"No one's seen him," the fat one said. "Told his wife he was headed up to Beggar's Canyon, but we didn't find him."
"Think he took off with that waitress?"
"Doubt it. She has better taste."
The clerk-extortionist handed her the ammo. "Thanks."
Now, you might think that expecting the things these details telegraph would actually raise the anticipation factor. It makes sense from a story standpoint that the reader can see these things coming and has time to wonder when they might occur. That's foreshadowing, right?
Unpredictability is what keeps a reader reading. The uncertainty of how something will play out, what a character will do, how they'll solve a problem. Knowing what will happen makes the story feel predictable, and instead of wondering, they're waiting. If they can see the plot coming a mile away, they can figure out what's going to happen and then nothing feels new and exciting.
If you're drawing attention to it because you want the reader to remember it for later, there's a good chance you're telegraphing. If you're slipping it in and wondering how many readers will notice it, you're probably foreshadowing. Drop the hints. Don't point out the clues.
(Guest author Alina Klein also did a great post on the physiology of foreshadowing)
Staying on the Foreshadow Side of Life
One mystery-writer's trick is to hide important clues in the middle of other things. Readers don't pay much attention to what's in the middle of a paragraph. How different is Jane's knife clue if it looks like this:
Jane rummaged through the backpack, lightening the load just like Bob asked her. No need for sterno, they had the kitchen gear for that. She didn't need to lug around the hunting knife. Extra magazines for the nine mil were a keeper. She slung pack over her shoulders and tested the weight. Better.Now, when the zombie jumps out in close quarters we'll be surprised. And when she goes for her knife, we'll remember she left it behind and start worrying.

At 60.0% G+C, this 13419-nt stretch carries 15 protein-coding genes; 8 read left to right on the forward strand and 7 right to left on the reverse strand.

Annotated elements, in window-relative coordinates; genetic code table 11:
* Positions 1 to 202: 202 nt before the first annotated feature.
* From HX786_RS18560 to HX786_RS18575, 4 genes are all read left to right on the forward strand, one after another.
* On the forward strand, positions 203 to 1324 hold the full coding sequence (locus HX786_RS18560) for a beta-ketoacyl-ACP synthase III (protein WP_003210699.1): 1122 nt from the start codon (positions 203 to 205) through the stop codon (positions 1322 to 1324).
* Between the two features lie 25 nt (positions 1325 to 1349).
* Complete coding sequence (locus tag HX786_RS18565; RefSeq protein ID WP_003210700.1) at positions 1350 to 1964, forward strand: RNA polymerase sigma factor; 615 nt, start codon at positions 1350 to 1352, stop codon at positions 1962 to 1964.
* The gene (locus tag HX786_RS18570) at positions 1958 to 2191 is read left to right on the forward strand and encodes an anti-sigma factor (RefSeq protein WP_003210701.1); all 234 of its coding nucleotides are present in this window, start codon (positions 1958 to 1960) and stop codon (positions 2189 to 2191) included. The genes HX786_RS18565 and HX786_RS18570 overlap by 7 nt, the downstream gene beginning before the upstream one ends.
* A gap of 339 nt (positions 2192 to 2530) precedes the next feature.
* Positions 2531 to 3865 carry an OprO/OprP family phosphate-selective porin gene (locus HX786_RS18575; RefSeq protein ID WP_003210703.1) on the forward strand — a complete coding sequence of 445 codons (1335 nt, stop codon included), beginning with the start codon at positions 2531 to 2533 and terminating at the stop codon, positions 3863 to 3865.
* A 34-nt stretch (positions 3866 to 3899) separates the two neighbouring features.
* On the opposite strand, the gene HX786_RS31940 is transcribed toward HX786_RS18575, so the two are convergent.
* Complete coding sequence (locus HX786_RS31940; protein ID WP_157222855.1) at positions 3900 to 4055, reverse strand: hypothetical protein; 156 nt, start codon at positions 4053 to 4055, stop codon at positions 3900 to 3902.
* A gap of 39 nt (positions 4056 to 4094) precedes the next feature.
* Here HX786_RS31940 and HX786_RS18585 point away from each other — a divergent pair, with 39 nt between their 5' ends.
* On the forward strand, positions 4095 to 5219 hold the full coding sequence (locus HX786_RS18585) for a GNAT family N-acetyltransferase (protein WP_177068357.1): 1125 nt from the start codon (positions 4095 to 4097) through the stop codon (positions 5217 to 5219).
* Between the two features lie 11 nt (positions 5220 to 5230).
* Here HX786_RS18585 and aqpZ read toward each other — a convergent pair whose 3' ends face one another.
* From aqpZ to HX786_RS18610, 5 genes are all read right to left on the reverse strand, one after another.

For overheard news, I like to mix it in with several other pieces of information. The protagonist doesn't just overhead the details she needs, but several things that fit the situation she finds herself in.
Sally walked into the trading post. Busy, which bode well for today's shopping trip. She elbowed her way through the gossiping crowd.When Sally needs to know something's not right at Beggar's Canyon, she can remember this conversation. Or better, she walk into that canyon blind. If the reader remembers, they'll be extra worried because they'll know something's not right. But they won't expect it until she actually gets there or it becomes relevant to the story.
"Bunch of sixth graders took down a dragger if you can believe that."
"Told his wife he was headed up to Beggar's Canyon, but we didn't find him."
"Heard there was power down in Sante Fe if you had the cans for it."
She reached the counter. "Got any nine mils to trade?"
Are you telegraphing things that "will be important later?" Are there any foreshadowing moments you might take another look at now?
Planning Your Novel: Ideas and Structure, a series of self-guided workshops that help you turn your idea into a novel. It's also a great guide for revisions!
Janice Hardy is the founder of Fiction University, and the author of the teen fantasy trilogy The Healing Wars, where she tapped into her own dark side to create a world where healing was dangerous, and those with the best intentions often made the worst choices. Her novels include The Shifter, (Picked as one of the 10 Books All Young Georgians Should Read, 2014) Blue Fire, and Darkfall from Balzer+Bray/Harper Collins. The first book in her Foundations of Fiction series, Planning Your Novel: Ideas and Structure is out now.